STUARTS DRAFT — Hershey hosted its second annual Boot Camp in early June.

“The purpose of the Boot Camp really was to look into the community, and find people who had no prior manufacturing experience,” said Christi Branch, training coordinator at Hershey’s Stuarts Draft plant.

Hershey worked with the Wilson Workforce and Rehabilitation Center to find eligible applicants, as well as local high school graduates.

“We had a diverse variety of people both in age and background,” Branch said of the applicants.

Branch said that the Boot Camp was a brainchild between Hershey and the Shenandoah Valley Workforce Development Board. Last year’s enrollment was kept small, but this year allowed for more enrollment in the program.

Training began at the end of April with 200 eligible applicants, then the pool was cut down to 150 to 160 after assessment testing and background checks before 30 applicants were permitted to attend Boot Camp.

Eligibility for Hershey’s Boot Camp includes being over age 18, willingness to work off shifts, willingness to work overtime, possess a high school diploma or GED, pass a background check and pass a basic skills assessment test.

Boot Camp participants are employed through System One, a temp agency.

“So, this is kind of an opportunity for these folks to discover: ‘Is manufacturing right for me?’” Branch said, and also an opportunity for Hershey to decide if they are a good fit for the company.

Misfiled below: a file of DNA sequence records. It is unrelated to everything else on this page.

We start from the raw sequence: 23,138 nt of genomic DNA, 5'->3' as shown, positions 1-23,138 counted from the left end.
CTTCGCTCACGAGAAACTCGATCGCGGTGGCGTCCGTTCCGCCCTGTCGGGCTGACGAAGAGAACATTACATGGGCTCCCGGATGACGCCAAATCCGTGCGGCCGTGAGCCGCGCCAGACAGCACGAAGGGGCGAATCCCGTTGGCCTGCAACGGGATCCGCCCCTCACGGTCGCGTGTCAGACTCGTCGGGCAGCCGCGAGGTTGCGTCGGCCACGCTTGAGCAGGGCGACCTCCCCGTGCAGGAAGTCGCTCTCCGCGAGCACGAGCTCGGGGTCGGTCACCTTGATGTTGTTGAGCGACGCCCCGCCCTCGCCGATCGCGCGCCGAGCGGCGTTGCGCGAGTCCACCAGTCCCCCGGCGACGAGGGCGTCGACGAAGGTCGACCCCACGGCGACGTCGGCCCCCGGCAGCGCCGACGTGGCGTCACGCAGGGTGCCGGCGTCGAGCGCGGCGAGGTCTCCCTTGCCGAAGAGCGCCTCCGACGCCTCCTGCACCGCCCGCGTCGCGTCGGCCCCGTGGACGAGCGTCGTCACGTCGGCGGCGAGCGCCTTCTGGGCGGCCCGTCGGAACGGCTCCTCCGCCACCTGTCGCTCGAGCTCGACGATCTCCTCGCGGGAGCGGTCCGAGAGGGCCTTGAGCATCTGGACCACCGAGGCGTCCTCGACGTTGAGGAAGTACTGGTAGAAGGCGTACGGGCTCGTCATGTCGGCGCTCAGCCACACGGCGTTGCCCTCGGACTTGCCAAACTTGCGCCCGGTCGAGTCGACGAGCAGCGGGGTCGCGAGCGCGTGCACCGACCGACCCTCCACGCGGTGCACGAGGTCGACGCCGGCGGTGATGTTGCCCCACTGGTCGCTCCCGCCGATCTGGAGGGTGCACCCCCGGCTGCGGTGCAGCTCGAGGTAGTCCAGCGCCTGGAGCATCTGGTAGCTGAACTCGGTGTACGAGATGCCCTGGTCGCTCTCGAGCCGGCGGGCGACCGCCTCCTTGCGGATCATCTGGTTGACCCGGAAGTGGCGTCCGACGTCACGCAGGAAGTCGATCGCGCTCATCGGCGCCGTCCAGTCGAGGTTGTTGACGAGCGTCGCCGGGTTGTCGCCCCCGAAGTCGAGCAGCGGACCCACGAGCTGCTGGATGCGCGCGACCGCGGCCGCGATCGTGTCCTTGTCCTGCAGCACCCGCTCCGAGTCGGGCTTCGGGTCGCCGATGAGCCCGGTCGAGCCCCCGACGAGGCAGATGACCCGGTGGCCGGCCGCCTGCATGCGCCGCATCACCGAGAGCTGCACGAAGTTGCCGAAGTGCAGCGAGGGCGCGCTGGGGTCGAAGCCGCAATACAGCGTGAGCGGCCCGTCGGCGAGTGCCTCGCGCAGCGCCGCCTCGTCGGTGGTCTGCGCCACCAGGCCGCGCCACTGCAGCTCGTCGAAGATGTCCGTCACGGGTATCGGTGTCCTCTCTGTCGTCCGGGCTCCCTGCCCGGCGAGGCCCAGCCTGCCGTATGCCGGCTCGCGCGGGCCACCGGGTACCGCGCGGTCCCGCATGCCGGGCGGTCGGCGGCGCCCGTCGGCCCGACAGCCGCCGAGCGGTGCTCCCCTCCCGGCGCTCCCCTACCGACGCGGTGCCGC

In April, Hershey celebrated a groundbreaking for its Peanut Butter Center for Excellence, and expects to hire up to 200 in 2020 for the expansion project, but the company will need a total of 300 new hires next year with retirements and attrition.

“It’s a pretty substantial expansion,” said Jeff Beckman, director of Hershey’s corporate communications, who is based in Hershey, Pennsylvania.

The company hopes to begin roasting peanuts for its products, including Reese’s Peanut Butter Cups, at the Stuarts Draft plant and have product ready for market in July 2020.

“Stuarts Draft will really be our latest in peanut roasting technology,” Beckman said.

The expansion is costing Hershey $105 million, according to Karen Van Curen, senior human resources manager at the Stuarts Draft plant.

This year’s Boot Camp participants who did well will be allowed first dibs next year for the new positions in the expansion project.

“If people do well through the Boot Camp, we do hire them,” Branch said.

Branch said that doing well includes showing up to work on time and having good attendance, getting along with co-workers, learning to do the job safely, and following the company’s dress code, including wearing safety equipment.

“Really, if a person can be here and be on time, and be willing to learn — that is the definition for success,” Branch said.

Boot Camp this year began June 3 with soft skills training, then participants got out on the manufacturing floor. The camp’s 30 participants are still working at Hershey as employees of System One.

Branch said that the advantage for newly graduated high school students who participate in the program is Boot Camp enables them to avoid the initial overwhelming sense of coming from high school into a larger environment.

“I think [Boot Camp] helps us just in terms in promoting diversity in our hiring practice,” Branch said.

According to Beckman, diversity is an initiative in hiring for Hershey, including employees with special needs.

“This is not new for the company. This is an area we take pride in,” Beckman said, and diversity is a “company commitment” at the Stuarts Draft plant.

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